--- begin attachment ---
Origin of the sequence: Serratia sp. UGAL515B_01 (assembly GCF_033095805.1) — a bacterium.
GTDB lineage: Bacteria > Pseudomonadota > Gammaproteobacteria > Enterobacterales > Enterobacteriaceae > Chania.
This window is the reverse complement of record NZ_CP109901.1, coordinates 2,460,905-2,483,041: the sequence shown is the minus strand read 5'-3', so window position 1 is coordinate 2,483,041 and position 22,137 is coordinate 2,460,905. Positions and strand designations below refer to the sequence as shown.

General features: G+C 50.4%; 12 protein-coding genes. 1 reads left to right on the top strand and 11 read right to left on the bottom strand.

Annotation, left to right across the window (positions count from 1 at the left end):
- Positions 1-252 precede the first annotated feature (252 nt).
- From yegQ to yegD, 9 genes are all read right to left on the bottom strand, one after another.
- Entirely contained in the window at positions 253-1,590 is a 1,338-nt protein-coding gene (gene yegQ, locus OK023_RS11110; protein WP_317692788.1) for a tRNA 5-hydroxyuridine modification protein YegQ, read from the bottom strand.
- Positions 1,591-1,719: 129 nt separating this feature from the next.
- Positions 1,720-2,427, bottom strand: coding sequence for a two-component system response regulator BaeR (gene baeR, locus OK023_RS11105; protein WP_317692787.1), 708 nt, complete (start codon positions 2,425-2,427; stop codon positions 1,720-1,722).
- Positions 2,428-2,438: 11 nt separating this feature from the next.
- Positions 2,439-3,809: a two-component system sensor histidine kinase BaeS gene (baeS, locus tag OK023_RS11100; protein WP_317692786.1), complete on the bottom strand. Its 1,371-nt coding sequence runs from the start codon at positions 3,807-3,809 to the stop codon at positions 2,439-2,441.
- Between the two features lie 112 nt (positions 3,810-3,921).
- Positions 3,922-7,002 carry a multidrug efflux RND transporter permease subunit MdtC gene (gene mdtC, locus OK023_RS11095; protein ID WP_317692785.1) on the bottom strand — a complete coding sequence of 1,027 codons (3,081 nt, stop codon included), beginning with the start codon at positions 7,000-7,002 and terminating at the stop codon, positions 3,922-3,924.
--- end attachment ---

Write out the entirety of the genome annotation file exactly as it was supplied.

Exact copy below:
Origin of the sequence: Serratia sp. UGAL515B_01 (assembly GCF_033095805.1) — a bacterium.
GTDB lineage: Bacteria > Pseudomonadota > Gammaproteobacteria > Enterobacterales > Enterobacteriaceae > Chania.
This window is the reverse complement of record NZ_CP109901.1, coordinates 2,460,905-2,483,041: the sequence shown is the minus strand read 5'-3', so window position 1 is coordinate 2,483,041 and position 22,137 is coordinate 2,460,905. Positions and strand designations below refer to the sequence as shown.

General features: G+C 50.4%; 12 protein-coding genes. 1 reads left to right on the top strand and 11 read right to left on the bottom strand.

Annotation, left to right across the window (positions count from 1 at the left end):
- Positions 1-252 precede the first annotated feature (252 nt).
- From yegQ to yegD, 9 genes are all read right to left on the bottom strand, one after another.
- Entirely contained in the window at positions 253-1,590 is a 1,338-nt protein-coding gene (gene yegQ, locus OK023_RS11110; protein WP_317692788.1) for a tRNA 5-hydroxyuridine modification protein YegQ, read from the bottom strand.
- Positions 1,591-1,719: 129 nt separating this feature from the next.
- Positions 1,720-2,427, bottom strand: coding sequence for a two-component system response regulator BaeR (gene baeR, locus OK023_RS11105; protein WP_317692787.1), 708 nt, complete (start codon positions 2,425-2,427; stop codon positions 1,720-1,722).
- Positions 2,428-2,438: 11 nt separating this feature from the next.
- Positions 2,439-3,809: a two-component system sensor histidine kinase BaeS gene (baeS, locus tag OK023_RS11100; protein WP_317692786.1), complete on the bottom strand. Its 1,371-nt coding sequence runs from the start codon at positions 3,807-3,809 to the stop codon at positions 2,439-2,441.
- Between the two features lie 112 nt (positions 3,810-3,921).
- Positions 3,922-7,002 carry a multidrug efflux RND transporter permease subunit MdtC gene (gene mdtC, locus OK023_RS11095; protein ID WP_317692785.1) on the bottom strand — a complete coding sequence of 1,027 codons (3,081 nt, stop codon included), beginning with the start codon at positions 7,000-7,002 and terminating at the stop codon, positions 3,922-3,924.